South Africa star Dale Steyn feels home-advantage will give England an upper hand in the upcoming five-Test series against India.
England’s Test fortunes have been anything but impressive in recent times. They are yet to win a series in their last three attempts. The Three Lions lost the Ashes 4-0, before losing the series in England.
Joe Root and his men had the chance to get back to winning ways when they hosted Pakistan in May. However, they could only manage to draw the series 1-1.
On the other hand, India has been the most dominant side in the world for quite some time now. Barring the defeat in South Africa earlier this year, the Virat Kohli-led side has done exceedingly well.
India thrashed every team that visited them in the last couple of years including England. They also registered impressive series wins in Windies and Sri Lanka.
Currently sitting at the top of the Test rankings, the team won nine consecutive Test series. The winning run came to an end earlier this year when South Africa beat India 2-1.
Going by recent form, India would definitely start as the favourites. However, Steyn said he would back England because of their familiarity with the conditions.
“I don’t like any predictions. The advantage probably lies with England, obviously being at home and with such a long tour. It tends to become very long. They have been there for ODIs and are a very good touring team now. (But) if I put my money, I will probably put it on England,” he told reporters at a promotional event for ‘GoPro’.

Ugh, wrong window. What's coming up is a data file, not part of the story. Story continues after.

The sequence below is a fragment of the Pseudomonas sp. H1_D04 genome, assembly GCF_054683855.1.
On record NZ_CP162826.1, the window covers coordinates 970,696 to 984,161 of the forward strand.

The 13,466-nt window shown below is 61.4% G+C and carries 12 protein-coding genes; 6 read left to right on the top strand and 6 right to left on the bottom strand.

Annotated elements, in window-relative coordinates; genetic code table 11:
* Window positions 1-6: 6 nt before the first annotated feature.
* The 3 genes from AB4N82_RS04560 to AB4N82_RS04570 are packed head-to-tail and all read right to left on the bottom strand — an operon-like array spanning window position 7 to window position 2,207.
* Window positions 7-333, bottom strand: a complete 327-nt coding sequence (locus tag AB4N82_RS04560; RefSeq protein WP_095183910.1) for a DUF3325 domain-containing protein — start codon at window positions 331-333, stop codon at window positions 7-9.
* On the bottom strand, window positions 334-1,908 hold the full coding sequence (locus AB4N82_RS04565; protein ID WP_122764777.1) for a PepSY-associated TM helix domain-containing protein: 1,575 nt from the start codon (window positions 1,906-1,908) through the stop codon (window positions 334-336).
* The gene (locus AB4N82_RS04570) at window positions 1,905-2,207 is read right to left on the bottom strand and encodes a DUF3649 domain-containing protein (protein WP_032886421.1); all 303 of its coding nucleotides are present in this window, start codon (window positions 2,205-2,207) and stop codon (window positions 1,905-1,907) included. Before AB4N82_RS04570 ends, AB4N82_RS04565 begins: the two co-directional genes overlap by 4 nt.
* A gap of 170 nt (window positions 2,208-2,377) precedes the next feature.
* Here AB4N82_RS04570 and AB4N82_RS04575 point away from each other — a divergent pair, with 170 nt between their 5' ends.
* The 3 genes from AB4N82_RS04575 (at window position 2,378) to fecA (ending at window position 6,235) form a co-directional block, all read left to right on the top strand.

“Led by Virat this Indian team is capable of anything. I know Virat pretty well; he’s quite a determined character. Five Test matches are going to be good for one team and if one team gets on a roll the other team will be blown away.
“But) it’s going to be a hard-fought Test series. The England bowlers are a little bit more skilled and that’s where the difference will be, that will be the tipping point,” he added.
At the same time, Dale Steyn did not rule India out of contention to win the Tests. Citing their fighting performance in South Africa this year, he said the visitors could do well in England too.
“If the ball swings they (England seamers) are going to play a massive role but if it doesn’t swing then how are they going to get someone like Kohli or Shikhar (Dhawan), who opens the batting, and K L Rahul? They played well in South Africa, which I consider is the hardest place to play cricket. They came to South Africa and just got better. It could be true in England too,” he said.
The veteran pacer also opined that with the Indian attack likely to miss Jasprit Bumrah (for the first Test) and Bhuvneshwar Kumar (for at least the first three), things will not be easy for them. Bumrah is yet to recover fully from a thumb injury.
On the other hand, Bhuvneshwar has returned to India to treat a back injury.
“India do rely heavily on their spinners and they do a great job in one-day cricket. At the moment the wickets are pretty flat (in England) and there hasn’t been a lot of turn, especially in the four-dayers in county cricket. So they are going to rely on their fast bowlers. And if they don’t have them, then they are in trouble,” said Steyn.
The five-Test series gets underway on August 1 in Birmingham.